Sushi Guide: 5 Different Ways

sushi with soy sauce and chopsticks

Do you love sushi but are tired of always buying it? Well, try out this sushi guide to learn how to easily make it at home.

Sushi can be expensive and so might not be eaten as much as wanted. Even if you have little time, limited resources, or ability, this guide gives many options to satisfy the sushi craving.

Disclaimer: This sushi guide in no way claims to be traditional. It is also not a typical recipe, but rather a guide.

Don’t want to wrap the sushi? Check out this easy poke bowl guide.


  • rice (mixed with rice vinegar) – best is sushi rice, but brown and white rice works as well
  • nori sheet or seaweed (depengin on type of sushi)


  • tuna (easy – from a can)
  • raw sushi-grade
    • salmon (or lox)
    • tuna
  • tofu
  • tempeh


  • avocado
  • cucumber
  • carrots
  • fruit
    • mango
    • pineapple


  • sesame seeds
  • green onion


  • ginger (pickled)
  • wasabi


  • tamari (or soy sauce, if not gluten free)
  • coconut aminos (sweeter)
  • juice from pickled ginger
  • fish sauce (optional) warning: very salty

5 Different Ways to Make Sushi

Everyone knows the traditional sushi where they’re essentially rolls. Most likely you see rice on the outside with some toppings, then the nori, and then all the fillings inside.

Well, at home, in the non-traditional setting, there are many ways to make “sushi”.

The reason is to provide different levels of ease and simplicity. Some require more effort, others less.

See my 5 sushi variations in detail below.

Basic Instructions for All

  1. Cook rice based on package instructions. Mix with rice vinegar.
  2. If using canned fish, mix with desired sauces. If not, mix protein with desired sauce(s) for simply extra flavor (if wanted).
  3. Do speficic steps (depending on chosen sushi variety).
  4. Put desired amount of side(s) on serving plate.
  5. Dip finished sushi in sauce(s) while easting

1. Sushi Flat

Yes, this is completely made up. But it still satisfies that sushi craving, so what else can you want. The best part about this is you’re more likely to have all the ingredients needed. That’s because this version allows for the typical roasted seaweed snacks that more people carry at home. I’m talking about those little packs that people snack on.

All you need here is the protein you have/want. Mix it with the sauce(s) wanted. Then add your fillings/toppings on top. To make it easy to eat, cut the veggies so they’re flat. And if using carrots and/or cucumbers, put it on the very top. See an example here.

2. Sushi Wrap

This is just as it sounds – sushi wrapped. You will need the nori sheets, then pat the rice inside, and top with fillings and protein. Proceed to roll it up as a wrap – no need to cut. Then you can eat it sort of like a burrito.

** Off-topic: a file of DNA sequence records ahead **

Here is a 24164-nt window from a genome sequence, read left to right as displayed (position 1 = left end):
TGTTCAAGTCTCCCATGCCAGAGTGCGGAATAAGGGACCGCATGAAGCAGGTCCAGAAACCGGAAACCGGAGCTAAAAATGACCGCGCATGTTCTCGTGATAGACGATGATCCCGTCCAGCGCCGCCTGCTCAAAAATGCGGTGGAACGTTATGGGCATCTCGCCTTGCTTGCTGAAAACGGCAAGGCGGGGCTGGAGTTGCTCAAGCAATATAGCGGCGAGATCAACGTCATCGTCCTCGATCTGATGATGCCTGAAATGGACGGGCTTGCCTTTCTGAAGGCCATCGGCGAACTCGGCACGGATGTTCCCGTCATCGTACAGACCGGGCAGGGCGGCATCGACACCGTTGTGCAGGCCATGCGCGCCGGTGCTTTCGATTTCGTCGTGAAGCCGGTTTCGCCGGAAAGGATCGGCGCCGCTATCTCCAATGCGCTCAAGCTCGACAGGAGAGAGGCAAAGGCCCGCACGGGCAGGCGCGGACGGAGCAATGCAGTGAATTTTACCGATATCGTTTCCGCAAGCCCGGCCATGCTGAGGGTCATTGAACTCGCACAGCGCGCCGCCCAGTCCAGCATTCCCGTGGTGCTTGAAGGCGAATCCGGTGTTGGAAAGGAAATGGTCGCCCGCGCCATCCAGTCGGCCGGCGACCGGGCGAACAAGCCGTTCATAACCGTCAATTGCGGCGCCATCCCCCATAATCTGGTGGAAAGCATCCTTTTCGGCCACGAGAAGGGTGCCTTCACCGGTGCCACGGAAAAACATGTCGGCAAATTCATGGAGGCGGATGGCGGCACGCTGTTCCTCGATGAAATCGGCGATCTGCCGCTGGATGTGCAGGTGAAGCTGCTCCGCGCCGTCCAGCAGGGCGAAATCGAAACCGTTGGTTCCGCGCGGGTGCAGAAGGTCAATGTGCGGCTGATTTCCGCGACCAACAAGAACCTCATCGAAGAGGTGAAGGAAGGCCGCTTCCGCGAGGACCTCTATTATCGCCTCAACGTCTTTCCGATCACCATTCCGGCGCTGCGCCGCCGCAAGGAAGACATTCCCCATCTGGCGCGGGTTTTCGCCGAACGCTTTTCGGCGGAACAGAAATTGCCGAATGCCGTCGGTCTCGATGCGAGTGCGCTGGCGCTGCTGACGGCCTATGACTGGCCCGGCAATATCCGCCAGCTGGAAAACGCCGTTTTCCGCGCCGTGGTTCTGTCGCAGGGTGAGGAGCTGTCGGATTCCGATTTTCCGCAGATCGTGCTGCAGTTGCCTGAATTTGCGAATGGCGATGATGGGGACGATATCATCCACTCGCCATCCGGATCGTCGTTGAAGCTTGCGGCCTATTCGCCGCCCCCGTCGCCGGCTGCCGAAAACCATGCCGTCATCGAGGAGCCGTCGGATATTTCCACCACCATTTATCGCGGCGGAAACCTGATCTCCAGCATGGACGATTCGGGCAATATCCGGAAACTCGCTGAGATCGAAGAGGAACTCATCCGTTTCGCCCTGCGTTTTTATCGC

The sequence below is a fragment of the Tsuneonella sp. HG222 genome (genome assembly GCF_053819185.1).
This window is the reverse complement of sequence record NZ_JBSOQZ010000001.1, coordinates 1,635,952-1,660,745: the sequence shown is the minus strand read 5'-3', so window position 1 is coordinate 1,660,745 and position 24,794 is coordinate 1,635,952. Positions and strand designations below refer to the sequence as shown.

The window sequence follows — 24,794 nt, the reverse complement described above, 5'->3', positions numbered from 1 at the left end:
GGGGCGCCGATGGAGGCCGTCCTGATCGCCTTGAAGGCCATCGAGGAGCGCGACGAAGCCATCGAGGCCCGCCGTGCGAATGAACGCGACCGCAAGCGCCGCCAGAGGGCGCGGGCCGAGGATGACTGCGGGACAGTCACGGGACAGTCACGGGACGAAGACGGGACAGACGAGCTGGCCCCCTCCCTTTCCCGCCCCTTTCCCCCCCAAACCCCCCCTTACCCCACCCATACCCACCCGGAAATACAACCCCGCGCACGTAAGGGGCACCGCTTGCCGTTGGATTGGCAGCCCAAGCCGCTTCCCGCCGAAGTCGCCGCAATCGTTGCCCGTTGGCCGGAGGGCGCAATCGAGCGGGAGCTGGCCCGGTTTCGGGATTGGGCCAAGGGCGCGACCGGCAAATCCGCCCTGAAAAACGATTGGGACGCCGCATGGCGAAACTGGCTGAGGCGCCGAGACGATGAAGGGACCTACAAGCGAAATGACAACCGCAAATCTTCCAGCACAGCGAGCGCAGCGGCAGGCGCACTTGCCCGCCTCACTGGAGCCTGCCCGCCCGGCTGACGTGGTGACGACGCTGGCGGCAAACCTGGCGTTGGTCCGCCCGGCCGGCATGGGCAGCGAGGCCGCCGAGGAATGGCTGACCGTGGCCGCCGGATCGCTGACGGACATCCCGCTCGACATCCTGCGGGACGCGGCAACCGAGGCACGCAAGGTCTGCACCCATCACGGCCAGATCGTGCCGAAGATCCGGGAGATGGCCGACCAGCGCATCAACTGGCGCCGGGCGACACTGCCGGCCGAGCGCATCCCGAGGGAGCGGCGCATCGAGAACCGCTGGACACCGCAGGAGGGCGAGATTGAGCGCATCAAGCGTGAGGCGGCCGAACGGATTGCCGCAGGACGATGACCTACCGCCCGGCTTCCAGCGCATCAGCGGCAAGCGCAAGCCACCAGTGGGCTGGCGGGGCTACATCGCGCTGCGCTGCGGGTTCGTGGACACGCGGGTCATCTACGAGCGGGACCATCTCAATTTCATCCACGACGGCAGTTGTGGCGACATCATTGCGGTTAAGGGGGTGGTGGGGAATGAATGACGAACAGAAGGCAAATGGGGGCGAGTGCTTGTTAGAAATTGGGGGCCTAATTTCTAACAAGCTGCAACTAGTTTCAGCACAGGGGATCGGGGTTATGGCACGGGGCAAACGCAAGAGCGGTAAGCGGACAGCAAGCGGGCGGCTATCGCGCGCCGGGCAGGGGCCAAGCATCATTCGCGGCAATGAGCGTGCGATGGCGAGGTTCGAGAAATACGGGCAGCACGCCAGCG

This one is definitely on the simpler side since it requires no cutting and is easier to eat than the sushi flat.

3. Nigiri

Unlike the two above, nigiri is something you can order at sushi restaurants themselves. The difference with this nigiri (and also the one that makes it less authentic) is the fact that it has smoked salmon or lox on top. If you have access to sushi-grade fish, by all means, top off your rice with that.

But if you don’t, this idea is perfect. Simply pat a small palm-size of rice together, put a slice of smoked salmon or lox on top, and dip in your sauce as you go. There’s your quick, easy, at-home style (untraditional) nigiri.

4. Sushi Roll (rice inside)

Ok, now we’re moving into the more known sushi. The difference with this sushi, unlike most rolls, is it has the rice on the inside. Putting the rice on the outside is an extra step and can be more of a hassle, so this is a great alternative.

You can use a sushi kit or treat this as a sushi wrap with the addition of cutting the roll.

5. Sushi Roll (rice outside)

Here’s the more typical kind of sushi. This will require a sushi kit, i.e. a bamboo sushi roller mat and a rice spreader. Since this is a more complex roll, the steps are listed below.

  1. Line bamboo mat with plastic wrap.
  2. Press 3/4 c cooked rice (that’s been mixed with rice vinegar) in an even layer across lined mat with rice spreader (dipping rice spreader in water to prevent sticking).
  3. Place one nori sheet on top of rice so that the rough side touches the rice.
  4. Place desired protein and fillings in a line across the sheet.
  5. Roll the mat while pulling out the plastric wrap along the way so it doesn’t stay stuck in the sushi.
  6. Top sushi roll with desired toppings.
  7. Cut roll with sharp knife while dipping knife in water in between cuts to prevent sticking.

Detailed Recipes Coming Soon!

You Might Also Like

Leave a Reply

Back to top